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Peruvian General Says Insurgency Pacified

New President Plans Development Projects for Region Hit by Maoist Guerrillas

By Michael L. Smith

The Washington Post, December 12, 1985

Although the Peruvian Armed Forces say they have regained control of almost all the Central Sierra emergency zone from Maoist guerrillas, the government of President Alan Garcia says only a prolonged development effort will permanently eradicate the five-year-old insurgency.

"Eighty percent of the emergency zone has been pacified," said Minister of War Gen. Jorge Flores Torres, 56, in an interview recently. And on Monday the government reduced the size of the emergency zone from 25 to 19 provinces.

When the military were sent into the emergency zone, a region southeast of Lima and about the size of Virginia, in early 1983, guerrillas of the group known as Sendero Luminoso, or Shining Path, had forced the poorly equipped police to retreat to a handful of major towns and the city of Ayacucho.

The Peruvian armed forces had been prepared for conventional warfare, having purchased sophisticated Soviet and European equipment, but had not studied counterinsurgency tactics.

"Our prior knowledge [about guerrilla warfare] served us very little," said Flores, "We've had to improvise on the march."

The armed forces have about 7,000 troops garrisoned at 58 counterinsurgency bases from which foot patrols search out guerrilla units in the emergency zone. But Flores said that, because of the rugged terrain, the security forces' main tactical advantage comes from having helicopters for operations, logistics and command.

Because the population is scattered, the military command has organized peasants into 600 Civil Defense groups that defend against surprise guerrilla attacks.

"We instruct them on how to defend themselves but we do not five the weapons," said Flores. Human rights groups have charged that these groups have engaged in "seasonal pillaging" and settling old scores with rival communities, which they accuse of being guerrilla sympathizers.

The military progress has come at a high price. The government has said security forces have lost nearly 300 men, and an informal count by local media indicates that there have been about 7,000 deaths and disappearances in the emergency zone in three years. Most of these casualties have been peasants caught in the cross fire between guerrillas and the occupying Army.

An estimated 100,000 people have fled their homes, settling near counterinsurgency bases, major towns and the capital of Lima, church relief agencies have reported. The disruption of the regional economy, already one of the poorest in the Americas, has been enormous.

The military's upbeat talk in public is not echoed in government circles. Carlos Franco, a close advisor to Garcia, said, "The military are telling us that without a political strategy, the long-term war is lost."

Sendero Luminoso, a tightly knit organizations, has meshed selective ruthlessness with long-term tactical flexibility. The main leaders have eluded capture and say they expect to wait up to 30 years to achieve their objectives. Sendero's strong suit is playing off deep-seated resentment against a social system that seems to stack the cards against the poor.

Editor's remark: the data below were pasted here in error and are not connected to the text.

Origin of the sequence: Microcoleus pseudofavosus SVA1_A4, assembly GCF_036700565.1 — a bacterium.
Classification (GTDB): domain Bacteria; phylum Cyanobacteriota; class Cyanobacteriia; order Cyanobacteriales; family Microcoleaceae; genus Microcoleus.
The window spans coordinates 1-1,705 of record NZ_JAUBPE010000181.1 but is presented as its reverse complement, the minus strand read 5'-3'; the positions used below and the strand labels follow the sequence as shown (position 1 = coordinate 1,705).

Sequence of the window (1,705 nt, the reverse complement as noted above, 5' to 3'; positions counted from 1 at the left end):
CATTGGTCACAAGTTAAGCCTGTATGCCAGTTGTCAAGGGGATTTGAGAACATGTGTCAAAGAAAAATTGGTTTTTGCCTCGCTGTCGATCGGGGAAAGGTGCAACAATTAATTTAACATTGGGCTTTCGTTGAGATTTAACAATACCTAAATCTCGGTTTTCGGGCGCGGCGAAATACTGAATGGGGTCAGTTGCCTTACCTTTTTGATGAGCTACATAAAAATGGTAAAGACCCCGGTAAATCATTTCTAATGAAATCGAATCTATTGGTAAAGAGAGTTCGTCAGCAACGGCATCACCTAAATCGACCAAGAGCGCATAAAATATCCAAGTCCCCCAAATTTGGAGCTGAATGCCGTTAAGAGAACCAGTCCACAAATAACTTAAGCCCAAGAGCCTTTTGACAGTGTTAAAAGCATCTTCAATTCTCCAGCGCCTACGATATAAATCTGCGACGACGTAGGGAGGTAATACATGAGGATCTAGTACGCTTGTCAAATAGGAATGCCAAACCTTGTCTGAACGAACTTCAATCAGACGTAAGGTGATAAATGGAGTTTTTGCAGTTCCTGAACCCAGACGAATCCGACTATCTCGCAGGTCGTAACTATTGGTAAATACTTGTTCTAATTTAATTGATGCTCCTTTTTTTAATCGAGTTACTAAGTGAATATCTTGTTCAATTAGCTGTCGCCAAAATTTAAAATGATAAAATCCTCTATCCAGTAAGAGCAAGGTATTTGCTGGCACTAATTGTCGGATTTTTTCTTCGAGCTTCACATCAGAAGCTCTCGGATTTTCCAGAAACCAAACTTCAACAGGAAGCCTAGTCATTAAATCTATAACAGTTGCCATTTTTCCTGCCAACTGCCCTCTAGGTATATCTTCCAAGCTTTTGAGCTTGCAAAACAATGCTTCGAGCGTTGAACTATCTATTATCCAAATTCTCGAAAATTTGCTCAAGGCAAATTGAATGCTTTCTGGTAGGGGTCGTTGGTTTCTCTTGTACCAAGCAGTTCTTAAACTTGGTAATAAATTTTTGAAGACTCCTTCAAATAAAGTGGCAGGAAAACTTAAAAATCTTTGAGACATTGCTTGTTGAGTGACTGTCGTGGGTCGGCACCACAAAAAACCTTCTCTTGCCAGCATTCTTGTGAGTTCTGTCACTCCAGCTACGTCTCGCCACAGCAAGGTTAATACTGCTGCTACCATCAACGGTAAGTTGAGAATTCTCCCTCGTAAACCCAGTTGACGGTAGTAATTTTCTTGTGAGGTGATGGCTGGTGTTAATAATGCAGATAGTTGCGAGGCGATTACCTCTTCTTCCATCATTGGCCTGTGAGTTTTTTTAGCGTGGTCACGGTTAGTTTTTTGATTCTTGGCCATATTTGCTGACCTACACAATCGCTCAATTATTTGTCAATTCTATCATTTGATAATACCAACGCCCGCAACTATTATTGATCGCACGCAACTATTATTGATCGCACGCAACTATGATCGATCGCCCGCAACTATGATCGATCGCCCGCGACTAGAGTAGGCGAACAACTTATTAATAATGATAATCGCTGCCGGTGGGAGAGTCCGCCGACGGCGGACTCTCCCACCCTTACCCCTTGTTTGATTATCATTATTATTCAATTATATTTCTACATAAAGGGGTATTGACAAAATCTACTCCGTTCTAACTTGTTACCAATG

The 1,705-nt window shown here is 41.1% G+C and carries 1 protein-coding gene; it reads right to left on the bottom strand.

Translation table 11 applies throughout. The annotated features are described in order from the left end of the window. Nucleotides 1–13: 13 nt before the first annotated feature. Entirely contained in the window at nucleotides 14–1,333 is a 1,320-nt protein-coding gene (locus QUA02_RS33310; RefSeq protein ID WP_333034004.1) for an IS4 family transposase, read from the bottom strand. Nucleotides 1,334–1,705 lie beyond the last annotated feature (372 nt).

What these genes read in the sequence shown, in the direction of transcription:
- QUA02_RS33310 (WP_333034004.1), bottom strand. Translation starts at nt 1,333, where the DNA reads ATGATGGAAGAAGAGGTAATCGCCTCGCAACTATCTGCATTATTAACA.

The pivotal issue is that Sendero has not lost its strike capacity, having an estimated 1,500 to 2,500 guerrillas and cadres. While security forces are pinned down in the emergency zone, Sendero Luminoso has redeployed many of its units outside the region.

In addition, social workers report an active recruitment and indoctrination effort in Lima shantytowns, where Sendero Luminoso finds plenty frustrated, jobless youths. "Every neighborhood has a Sendero Cell," says a community worker.

Garcia has taken the threat seriously, frequently conferring with the National Defense Council and the Joint Chiefs of Staff. In late October, about 60 peasants who had previously supported the guerrillas in the Ayacucho jungle stronghold surrendered to security troops. The leaders were flown to Lima to be questioned by Garcia.

According to a Peruvian anthropologist, when Sendero Luminoso takes over a peasant community, it eliminates the traditional communal order and imposes a primitive revolutionary rule, frequently installing a young cadre over peasants who revere age and kinship. All cash crops are forbidden and only subsistence farming is allowed. Sunday fairs and trade are outlawed, in an attempt to apply Mao's formula of cutting the countryside off from the city.

The government has decided that the only way to win Andean peasants' allegiance is to offer more than military pressure. The Garcia administration has given top priority to agriculture and rural development, which are to receive 40 percent of government investment next year. Funds budgeted for education and health services have been increased by 150 percent.

Thirty-nine Andean 'microregions,' considered especially prone to the guerrillas' message, have been picked for special development packages. The most depressed campesino communities will also receive cash grants from a $2.3 million fund to be used as they see fit, in an attempt to avoid bureaucratic bottlenecks.

© 1996 Washington Post. All rights reserved